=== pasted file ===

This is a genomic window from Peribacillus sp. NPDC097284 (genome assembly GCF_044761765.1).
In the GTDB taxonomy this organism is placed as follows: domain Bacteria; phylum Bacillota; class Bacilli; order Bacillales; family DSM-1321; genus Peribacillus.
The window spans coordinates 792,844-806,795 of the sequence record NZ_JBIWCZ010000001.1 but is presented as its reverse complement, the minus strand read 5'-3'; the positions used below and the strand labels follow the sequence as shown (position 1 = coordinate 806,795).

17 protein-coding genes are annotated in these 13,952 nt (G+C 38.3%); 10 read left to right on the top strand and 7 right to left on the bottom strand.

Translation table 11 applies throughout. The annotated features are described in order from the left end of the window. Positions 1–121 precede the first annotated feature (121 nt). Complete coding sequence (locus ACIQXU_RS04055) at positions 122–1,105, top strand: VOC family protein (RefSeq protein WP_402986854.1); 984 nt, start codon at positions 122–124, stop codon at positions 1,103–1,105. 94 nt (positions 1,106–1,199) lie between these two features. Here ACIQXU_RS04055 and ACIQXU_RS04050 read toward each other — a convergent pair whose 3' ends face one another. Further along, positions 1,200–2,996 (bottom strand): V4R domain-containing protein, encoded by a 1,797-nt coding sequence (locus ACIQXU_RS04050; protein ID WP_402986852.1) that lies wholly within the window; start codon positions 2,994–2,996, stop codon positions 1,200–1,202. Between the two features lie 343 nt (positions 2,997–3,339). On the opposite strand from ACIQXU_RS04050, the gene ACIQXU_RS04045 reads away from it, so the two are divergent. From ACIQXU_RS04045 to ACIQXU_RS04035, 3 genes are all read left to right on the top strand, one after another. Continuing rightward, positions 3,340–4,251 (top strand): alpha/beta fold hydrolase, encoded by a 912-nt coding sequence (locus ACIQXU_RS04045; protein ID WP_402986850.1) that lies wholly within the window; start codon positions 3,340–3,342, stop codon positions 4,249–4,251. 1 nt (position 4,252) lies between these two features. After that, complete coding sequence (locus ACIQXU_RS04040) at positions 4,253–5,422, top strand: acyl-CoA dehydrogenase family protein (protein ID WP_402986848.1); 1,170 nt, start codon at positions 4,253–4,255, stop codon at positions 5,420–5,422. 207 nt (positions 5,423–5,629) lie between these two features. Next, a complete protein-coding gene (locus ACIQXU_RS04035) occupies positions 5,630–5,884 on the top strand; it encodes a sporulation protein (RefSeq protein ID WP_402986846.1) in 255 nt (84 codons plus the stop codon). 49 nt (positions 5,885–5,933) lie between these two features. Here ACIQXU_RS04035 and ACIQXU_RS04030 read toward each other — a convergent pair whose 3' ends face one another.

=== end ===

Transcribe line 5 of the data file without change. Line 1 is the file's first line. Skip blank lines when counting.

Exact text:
Translation table 11 applies throughout. The annotated features are described in order from the left end of the window. Positions 1–121 precede the first annotated feature (121 nt). Complete coding sequence (locus ACIQXU_RS04055) at positions 122–1,105, top strand: VOC family protein (RefSeq protein WP_402986854.1); 984 nt, start codon at positions 122–124, stop codon at positions 1,103–1,105. 94 nt (positions 1,106–1,199) lie between these two features. Here ACIQXU_RS04055 and ACIQXU_RS04050 read toward each other — a convergent pair whose 3' ends face one another. Further along, positions 1,200–2,996 (bottom strand): V4R domain-containing protein, encoded by a 1,797-nt coding sequence (locus ACIQXU_RS04050; protein ID WP_402986852.1) that lies wholly within the window; start codon positions 2,994–2,996, stop codon positions 1,200–1,202. Between the two features lie 343 nt (positions 2,997–3,339). On the opposite strand from ACIQXU_RS04050, the gene ACIQXU_RS04045 reads away from it, so the two are divergent. From ACIQXU_RS04045 to ACIQXU_RS04035, 3 genes are all read left to right on the top strand, one after another. Continuing rightward, positions 3,340–4,251 (top strand): alpha/beta fold hydrolase, encoded by a 912-nt coding sequence (locus ACIQXU_RS04045; protein ID WP_402986850.1) that lies wholly within the window; start codon positions 3,340–3,342, stop codon positions 4,249–4,251. 1 nt (position 4,252) lies between these two features. After that, complete coding sequence (locus ACIQXU_RS04040) at positions 4,253–5,422, top strand: acyl-CoA dehydrogenase family protein (protein ID WP_402986848.1); 1,170 nt, start codon at positions 4,253–4,255, stop codon at positions 5,420–5,422. 207 nt (positions 5,423–5,629) lie between these two features. Next, a complete protein-coding gene (locus ACIQXU_RS04035) occupies positions 5,630–5,884 on the top strand; it encodes a sporulation protein (RefSeq protein ID WP_402986846.1) in 255 nt (84 codons plus the stop codon). 49 nt (positions 5,885–5,933) lie between these two features. Here ACIQXU_RS04035 and ACIQXU_RS04030 read toward each other — a convergent pair whose 3' ends face one another.